Emulating the Traits of the Greats to Raise your Trading Game

Pick any major tennis championship — Wimbledon, the US Open, the French Open. They all have been defined by great players who etched their place in history by pulling through in the clutch.

They’ve all been defined by greats with traits that players around the world work hard to emulate.

You can raise your game to consistent profits and a full-time income by watching the greats in the world of trading. They all have traits that are worth noting and emulating — both in style and execution.

Identifying these and internalizing them can be the difference between hacking it out around break-even or rising to greatness. You can bet that the institutional traders you’re up against have honed this aspect of their game — and so should you.

Everyone talks about this, but why do so many traders fail to do it?

The gap that sits between you and greatness

Millions of retail traders, aspiring to greatness with the trading account that follows, simply believe that they just need to copy the pros. This leads them to buy indicators and look for traders to mirror with the hope they can sit back and watch the money pile up in their account.

Before long their account is drained and they’re disillusioned — back to their day job. Hit tennis balls with a pro for five minutes and they may give you a few tips to make your backhand better. You may think you’re better, but really your game is still the same. Hit with them for a month, and they’ll work with you on your attitude. Now you can handle moments in matches. Hit with them for a year and they’ll change your perspective on how the game is played. This is the information you need to process to win consistently.

It’s the same with trading. Institutional traders would love for you to believe that you’re a new racquet, shoes or shirt away from greatness. The ‘just change your grip slightly and you’re on your way’ approach that many hacks fall for. Sure you need the basics, but this won’t close the gap between you and consistent profits.

If you’re looking to raise your trading game, understanding what makes the great traders of our time tick is a start. Modeling their behavior and approach to their business is something you can internalize over time to realize success.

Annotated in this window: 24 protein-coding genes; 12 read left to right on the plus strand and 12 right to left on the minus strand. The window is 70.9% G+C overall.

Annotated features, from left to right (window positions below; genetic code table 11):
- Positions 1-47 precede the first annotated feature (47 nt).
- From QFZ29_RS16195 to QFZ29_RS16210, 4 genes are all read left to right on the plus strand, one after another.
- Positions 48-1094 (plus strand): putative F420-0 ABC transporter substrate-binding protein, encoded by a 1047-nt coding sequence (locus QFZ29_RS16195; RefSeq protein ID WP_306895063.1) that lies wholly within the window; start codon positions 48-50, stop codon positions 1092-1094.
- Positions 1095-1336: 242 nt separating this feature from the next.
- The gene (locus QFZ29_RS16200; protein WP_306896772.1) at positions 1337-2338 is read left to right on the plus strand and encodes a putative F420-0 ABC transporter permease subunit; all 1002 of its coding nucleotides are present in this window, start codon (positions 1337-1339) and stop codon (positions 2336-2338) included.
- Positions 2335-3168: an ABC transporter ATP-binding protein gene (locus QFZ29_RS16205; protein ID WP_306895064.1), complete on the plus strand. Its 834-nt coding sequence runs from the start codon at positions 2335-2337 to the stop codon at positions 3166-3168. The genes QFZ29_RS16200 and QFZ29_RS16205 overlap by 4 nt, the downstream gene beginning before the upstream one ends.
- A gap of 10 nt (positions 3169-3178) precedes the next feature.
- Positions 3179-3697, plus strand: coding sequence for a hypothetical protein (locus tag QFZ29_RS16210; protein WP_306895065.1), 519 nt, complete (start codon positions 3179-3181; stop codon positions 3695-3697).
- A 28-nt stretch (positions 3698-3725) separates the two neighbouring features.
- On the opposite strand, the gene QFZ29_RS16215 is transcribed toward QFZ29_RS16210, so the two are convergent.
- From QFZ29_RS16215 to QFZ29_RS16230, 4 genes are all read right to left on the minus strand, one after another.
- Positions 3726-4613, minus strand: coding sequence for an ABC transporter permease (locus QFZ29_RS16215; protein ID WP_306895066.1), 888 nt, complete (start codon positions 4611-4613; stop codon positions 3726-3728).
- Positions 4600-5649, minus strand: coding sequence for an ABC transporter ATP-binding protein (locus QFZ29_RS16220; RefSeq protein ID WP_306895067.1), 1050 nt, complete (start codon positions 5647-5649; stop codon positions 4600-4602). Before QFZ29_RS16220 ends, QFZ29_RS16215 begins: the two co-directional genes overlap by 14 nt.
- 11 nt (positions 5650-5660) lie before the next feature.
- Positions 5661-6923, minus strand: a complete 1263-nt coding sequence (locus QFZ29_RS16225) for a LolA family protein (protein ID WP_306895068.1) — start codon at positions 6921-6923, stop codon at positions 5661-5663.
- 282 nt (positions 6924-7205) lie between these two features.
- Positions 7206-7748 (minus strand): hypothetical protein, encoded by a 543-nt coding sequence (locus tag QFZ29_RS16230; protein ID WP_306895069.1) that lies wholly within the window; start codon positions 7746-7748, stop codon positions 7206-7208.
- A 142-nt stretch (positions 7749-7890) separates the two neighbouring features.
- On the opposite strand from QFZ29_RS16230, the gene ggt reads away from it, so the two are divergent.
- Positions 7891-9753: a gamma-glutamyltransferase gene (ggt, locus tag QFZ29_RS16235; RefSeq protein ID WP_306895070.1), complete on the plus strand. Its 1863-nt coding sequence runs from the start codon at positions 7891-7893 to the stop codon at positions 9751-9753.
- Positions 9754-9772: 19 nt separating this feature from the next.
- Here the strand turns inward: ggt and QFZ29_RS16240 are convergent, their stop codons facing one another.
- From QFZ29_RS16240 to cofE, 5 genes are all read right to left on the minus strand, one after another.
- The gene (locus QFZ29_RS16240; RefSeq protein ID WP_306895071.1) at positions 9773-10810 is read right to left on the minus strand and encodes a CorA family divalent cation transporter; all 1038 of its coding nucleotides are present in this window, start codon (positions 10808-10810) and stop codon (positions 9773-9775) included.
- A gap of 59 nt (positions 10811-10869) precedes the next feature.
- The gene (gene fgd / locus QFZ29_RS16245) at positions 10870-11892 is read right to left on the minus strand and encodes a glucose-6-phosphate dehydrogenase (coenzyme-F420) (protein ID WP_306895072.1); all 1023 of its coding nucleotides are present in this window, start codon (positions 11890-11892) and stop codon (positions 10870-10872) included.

Traits to emulate to raise your game

The great traders of our time have an innate ability — but we’re talking about the acquired and cultivated behaviors that they’ve learned to internalize.

At a glance, these characteristics may seem obvious. Anyone who’s been trading and struggling to deliver profits, will tell you that demonstrating these traits on a regular basis is easier said than done.

The traits themselves are no secret. Much has been published about them and they’re there for the taking — if you’re willing to make the leap.

They include a combination of attitude, approach and discipline, including:

  • Effective Strategy: Having a strategy that, supported with a plan, covers all (or most) contingencies
  • Commitment to the Plan: Following the plan without exception
  • Understanding of Self: The ability to trade your personality
  • Flexibility: The ability to adapt and apply your plan appropriately under different market conditions
  • Time: A disciplined time allotment (not always full-time) for trading, with enough time for prep and record keeping
  • Self-Aware: An understanding of personal limitations and weaknesses
  • Connected: An appreciation that everything is interconnected, and that everything is driven by humans on the other side of trades and in markets — this isn’t a video game
  • Ego Control & Willingness to Lose: The ability to accept a loss, take it early and move on without letting setbacks define them
  • Focus & Discipline: Consistent adherence to regimen and process while filtering out distractions and time traps